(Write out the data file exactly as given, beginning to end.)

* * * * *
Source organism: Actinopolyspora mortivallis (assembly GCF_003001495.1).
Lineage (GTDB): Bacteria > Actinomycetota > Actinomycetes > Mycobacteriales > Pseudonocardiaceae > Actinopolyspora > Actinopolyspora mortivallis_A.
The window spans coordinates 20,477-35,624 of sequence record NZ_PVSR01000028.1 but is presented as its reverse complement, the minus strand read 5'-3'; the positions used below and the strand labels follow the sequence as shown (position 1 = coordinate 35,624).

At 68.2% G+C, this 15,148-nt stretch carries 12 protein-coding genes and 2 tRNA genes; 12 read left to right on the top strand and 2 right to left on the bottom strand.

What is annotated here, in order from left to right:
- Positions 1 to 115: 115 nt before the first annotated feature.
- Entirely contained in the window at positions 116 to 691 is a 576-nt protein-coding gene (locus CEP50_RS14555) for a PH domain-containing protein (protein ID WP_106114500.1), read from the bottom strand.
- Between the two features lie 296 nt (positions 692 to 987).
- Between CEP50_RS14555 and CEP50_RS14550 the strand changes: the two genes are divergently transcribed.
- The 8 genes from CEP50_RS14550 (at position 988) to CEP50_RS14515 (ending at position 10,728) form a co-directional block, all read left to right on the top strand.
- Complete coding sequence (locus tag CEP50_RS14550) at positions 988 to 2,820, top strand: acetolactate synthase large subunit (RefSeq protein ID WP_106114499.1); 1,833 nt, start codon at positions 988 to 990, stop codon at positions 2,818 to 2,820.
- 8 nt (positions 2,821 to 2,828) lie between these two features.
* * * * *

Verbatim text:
Source organism: Actinopolyspora mortivallis (assembly GCF_003001495.1).
Lineage (GTDB): Bacteria > Actinomycetota > Actinomycetes > Mycobacteriales > Pseudonocardiaceae > Actinopolyspora > Actinopolyspora mortivallis_A.
The window spans coordinates 20,477-35,624 of sequence record NZ_PVSR01000028.1 but is presented as its reverse complement, the minus strand read 5'-3'; the positions used below and the strand labels follow the sequence as shown (position 1 = coordinate 35,624).

At 68.2% G+C, this 15,148-nt stretch carries 12 protein-coding genes and 2 tRNA genes; 12 read left to right on the top strand and 2 right to left on the bottom strand.

What is annotated here, in order from left to right:
- Positions 1 to 115: 115 nt before the first annotated feature.
- Entirely contained in the window at positions 116 to 691 is a 576-nt protein-coding gene (locus CEP50_RS14555) for a PH domain-containing protein (protein ID WP_106114500.1), read from the bottom strand.
- Between the two features lie 296 nt (positions 692 to 987).
- Between CEP50_RS14555 and CEP50_RS14550 the strand changes: the two genes are divergently transcribed.
- The 8 genes from CEP50_RS14550 (at position 988) to CEP50_RS14515 (ending at position 10,728) form a co-directional block, all read left to right on the top strand.
- Complete coding sequence (locus tag CEP50_RS14550) at positions 988 to 2,820, top strand: acetolactate synthase large subunit (RefSeq protein ID WP_106114499.1); 1,833 nt, start codon at positions 988 to 990, stop codon at positions 2,818 to 2,820.
- 8 nt (positions 2,821 to 2,828) lie between these two features.